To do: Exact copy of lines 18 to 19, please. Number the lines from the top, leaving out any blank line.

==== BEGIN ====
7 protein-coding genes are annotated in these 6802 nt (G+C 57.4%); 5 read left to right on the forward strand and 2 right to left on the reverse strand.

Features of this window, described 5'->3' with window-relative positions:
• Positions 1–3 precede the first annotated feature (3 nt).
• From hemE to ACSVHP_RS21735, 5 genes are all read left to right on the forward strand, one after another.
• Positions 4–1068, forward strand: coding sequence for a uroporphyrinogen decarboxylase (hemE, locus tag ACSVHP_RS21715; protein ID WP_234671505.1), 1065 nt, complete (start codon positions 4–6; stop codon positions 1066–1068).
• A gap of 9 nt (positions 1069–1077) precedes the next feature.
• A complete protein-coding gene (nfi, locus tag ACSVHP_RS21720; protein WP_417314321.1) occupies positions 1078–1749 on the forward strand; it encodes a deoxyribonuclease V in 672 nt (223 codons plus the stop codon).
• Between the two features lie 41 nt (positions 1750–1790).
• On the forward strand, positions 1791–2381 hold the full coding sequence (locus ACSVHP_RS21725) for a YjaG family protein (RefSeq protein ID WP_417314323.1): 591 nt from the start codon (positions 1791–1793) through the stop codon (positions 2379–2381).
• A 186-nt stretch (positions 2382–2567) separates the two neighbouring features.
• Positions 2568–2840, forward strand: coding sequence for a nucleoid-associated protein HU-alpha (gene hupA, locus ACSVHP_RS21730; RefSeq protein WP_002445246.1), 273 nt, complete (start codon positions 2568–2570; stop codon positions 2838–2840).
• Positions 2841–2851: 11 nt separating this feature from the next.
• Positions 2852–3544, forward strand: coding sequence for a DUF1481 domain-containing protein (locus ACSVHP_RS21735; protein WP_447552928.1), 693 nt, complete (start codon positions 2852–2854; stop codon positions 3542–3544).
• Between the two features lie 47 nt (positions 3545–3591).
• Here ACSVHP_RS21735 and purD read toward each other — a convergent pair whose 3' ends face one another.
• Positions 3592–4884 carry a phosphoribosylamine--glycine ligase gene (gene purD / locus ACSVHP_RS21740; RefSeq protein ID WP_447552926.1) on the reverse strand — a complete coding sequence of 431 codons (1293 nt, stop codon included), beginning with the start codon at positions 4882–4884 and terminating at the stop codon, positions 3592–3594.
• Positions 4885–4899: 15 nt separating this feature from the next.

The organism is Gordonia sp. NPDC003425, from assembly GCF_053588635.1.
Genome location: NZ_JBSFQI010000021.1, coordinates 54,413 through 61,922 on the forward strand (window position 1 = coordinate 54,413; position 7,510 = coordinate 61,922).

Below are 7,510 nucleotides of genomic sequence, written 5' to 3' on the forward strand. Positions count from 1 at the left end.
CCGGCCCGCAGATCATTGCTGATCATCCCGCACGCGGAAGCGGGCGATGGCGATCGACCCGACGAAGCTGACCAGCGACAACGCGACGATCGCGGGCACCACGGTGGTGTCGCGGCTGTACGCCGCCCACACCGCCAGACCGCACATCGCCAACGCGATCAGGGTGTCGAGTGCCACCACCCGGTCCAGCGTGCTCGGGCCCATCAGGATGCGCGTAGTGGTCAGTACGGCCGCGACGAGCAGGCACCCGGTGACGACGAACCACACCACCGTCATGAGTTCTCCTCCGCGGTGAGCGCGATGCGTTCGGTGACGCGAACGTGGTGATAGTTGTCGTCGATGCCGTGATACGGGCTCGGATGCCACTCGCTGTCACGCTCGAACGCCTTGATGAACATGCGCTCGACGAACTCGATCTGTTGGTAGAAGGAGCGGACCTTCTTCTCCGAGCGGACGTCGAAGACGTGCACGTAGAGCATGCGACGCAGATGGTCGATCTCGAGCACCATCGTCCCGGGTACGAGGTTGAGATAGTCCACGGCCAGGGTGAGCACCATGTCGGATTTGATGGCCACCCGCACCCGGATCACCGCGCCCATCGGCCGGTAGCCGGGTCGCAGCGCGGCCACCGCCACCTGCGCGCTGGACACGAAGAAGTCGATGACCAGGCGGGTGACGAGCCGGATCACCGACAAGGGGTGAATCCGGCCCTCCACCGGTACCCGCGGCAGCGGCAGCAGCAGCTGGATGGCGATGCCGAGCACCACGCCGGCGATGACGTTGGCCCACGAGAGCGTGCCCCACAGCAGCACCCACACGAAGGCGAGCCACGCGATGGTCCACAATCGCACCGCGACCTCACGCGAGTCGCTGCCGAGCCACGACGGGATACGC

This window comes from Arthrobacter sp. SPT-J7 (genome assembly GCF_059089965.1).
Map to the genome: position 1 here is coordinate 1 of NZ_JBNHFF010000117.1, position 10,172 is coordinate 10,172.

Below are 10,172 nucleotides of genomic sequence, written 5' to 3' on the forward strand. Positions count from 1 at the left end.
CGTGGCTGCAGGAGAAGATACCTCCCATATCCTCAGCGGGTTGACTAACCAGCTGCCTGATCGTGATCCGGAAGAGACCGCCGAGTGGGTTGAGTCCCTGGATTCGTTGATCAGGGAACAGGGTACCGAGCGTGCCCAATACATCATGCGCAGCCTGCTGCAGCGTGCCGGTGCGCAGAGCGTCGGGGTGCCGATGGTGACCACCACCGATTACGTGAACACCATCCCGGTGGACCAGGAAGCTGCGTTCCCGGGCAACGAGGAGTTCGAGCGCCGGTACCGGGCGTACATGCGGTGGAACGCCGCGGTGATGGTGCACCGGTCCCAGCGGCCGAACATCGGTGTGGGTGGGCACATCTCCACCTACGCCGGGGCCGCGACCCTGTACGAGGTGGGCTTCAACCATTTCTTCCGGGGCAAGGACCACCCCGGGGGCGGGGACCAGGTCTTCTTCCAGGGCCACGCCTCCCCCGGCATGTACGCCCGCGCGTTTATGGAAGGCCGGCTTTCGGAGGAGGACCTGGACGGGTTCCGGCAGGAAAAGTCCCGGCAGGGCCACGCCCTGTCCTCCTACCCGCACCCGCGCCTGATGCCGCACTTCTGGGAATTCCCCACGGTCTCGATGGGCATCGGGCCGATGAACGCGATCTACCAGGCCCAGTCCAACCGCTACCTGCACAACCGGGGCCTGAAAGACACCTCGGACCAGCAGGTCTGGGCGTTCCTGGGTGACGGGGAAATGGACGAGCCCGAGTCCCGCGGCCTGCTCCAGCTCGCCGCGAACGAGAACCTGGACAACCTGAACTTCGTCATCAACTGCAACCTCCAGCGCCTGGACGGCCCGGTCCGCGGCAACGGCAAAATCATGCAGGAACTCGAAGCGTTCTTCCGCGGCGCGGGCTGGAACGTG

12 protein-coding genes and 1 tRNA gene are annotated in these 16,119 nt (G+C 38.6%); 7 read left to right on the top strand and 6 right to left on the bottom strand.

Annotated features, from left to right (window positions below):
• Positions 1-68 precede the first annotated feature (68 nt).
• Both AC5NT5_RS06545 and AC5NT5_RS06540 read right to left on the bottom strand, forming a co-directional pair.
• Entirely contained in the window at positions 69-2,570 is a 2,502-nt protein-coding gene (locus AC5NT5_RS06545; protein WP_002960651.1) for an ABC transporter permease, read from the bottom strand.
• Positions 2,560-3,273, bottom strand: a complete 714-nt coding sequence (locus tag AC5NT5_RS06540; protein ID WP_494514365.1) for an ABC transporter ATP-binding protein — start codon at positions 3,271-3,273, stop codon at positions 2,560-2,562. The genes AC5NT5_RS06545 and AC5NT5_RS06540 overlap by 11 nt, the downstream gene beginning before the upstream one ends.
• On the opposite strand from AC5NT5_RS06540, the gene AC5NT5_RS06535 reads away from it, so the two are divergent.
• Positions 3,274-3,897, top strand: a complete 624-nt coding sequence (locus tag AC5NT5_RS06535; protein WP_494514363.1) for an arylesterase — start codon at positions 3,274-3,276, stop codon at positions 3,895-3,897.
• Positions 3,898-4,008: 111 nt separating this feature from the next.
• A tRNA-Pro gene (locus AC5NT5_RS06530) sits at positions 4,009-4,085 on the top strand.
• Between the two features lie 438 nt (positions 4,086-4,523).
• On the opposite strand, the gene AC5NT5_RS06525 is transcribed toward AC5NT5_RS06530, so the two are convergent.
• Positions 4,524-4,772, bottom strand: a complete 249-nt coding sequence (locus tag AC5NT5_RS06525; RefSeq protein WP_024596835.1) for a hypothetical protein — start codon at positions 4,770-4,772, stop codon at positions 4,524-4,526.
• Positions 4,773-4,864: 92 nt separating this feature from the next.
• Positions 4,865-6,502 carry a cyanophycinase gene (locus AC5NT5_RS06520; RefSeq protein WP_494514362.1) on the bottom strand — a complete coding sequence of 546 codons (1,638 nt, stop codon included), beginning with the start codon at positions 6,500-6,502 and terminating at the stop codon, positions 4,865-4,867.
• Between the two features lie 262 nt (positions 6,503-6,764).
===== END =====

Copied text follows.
The organism is Gordonia sp. NPDC003425, from assembly GCF_053588635.1.
Genome location: NZ_JBSFQI010000021.1, coordinates 54,413 through 61,922 on the forward strand (window position 1 = coordinate 54,413; position 7,510 = coordinate 61,922).